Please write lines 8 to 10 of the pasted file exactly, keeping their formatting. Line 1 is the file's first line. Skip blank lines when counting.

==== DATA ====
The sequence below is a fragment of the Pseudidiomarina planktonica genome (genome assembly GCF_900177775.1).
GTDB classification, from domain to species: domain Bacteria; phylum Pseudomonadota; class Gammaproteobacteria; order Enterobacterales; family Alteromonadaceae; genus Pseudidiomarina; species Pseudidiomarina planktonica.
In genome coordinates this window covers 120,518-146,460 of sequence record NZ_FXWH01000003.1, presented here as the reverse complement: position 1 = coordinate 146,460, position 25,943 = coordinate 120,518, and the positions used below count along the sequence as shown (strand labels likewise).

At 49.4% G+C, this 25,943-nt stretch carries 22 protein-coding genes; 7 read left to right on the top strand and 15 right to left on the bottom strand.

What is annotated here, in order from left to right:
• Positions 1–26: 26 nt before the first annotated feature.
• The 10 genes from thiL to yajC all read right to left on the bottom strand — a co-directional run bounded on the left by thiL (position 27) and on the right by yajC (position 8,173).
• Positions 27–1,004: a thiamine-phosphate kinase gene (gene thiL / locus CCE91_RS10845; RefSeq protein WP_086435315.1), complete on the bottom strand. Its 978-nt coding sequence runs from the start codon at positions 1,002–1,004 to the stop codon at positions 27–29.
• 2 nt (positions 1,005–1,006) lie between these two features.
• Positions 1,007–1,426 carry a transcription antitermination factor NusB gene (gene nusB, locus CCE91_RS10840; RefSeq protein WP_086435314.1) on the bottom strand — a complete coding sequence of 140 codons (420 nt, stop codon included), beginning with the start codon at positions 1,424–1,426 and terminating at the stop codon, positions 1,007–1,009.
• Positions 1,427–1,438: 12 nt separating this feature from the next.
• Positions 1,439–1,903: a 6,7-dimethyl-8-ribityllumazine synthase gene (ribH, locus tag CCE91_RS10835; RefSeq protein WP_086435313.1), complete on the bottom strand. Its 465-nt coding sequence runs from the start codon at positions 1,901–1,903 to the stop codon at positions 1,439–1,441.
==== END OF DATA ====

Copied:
• Positions 27–1,004: a thiamine-phosphate kinase gene (gene thiL / locus CCE91_RS10845; RefSeq protein WP_086435315.1), complete on the bottom strand. Its 978-nt coding sequence runs from the start codon at positions 1,002–1,004 to the stop codon at positions 27–29.
• 2 nt (positions 1,005–1,006) lie between these two features.
• Positions 1,007–1,426 carry a transcription antitermination factor NusB gene (gene nusB, locus CCE91_RS10840; RefSeq protein WP_086435314.1) on the bottom strand — a complete coding sequence of 140 codons (420 nt, stop codon included), beginning with the start codon at positions 1,424–1,426 and terminating at the stop codon, positions 1,007–1,009.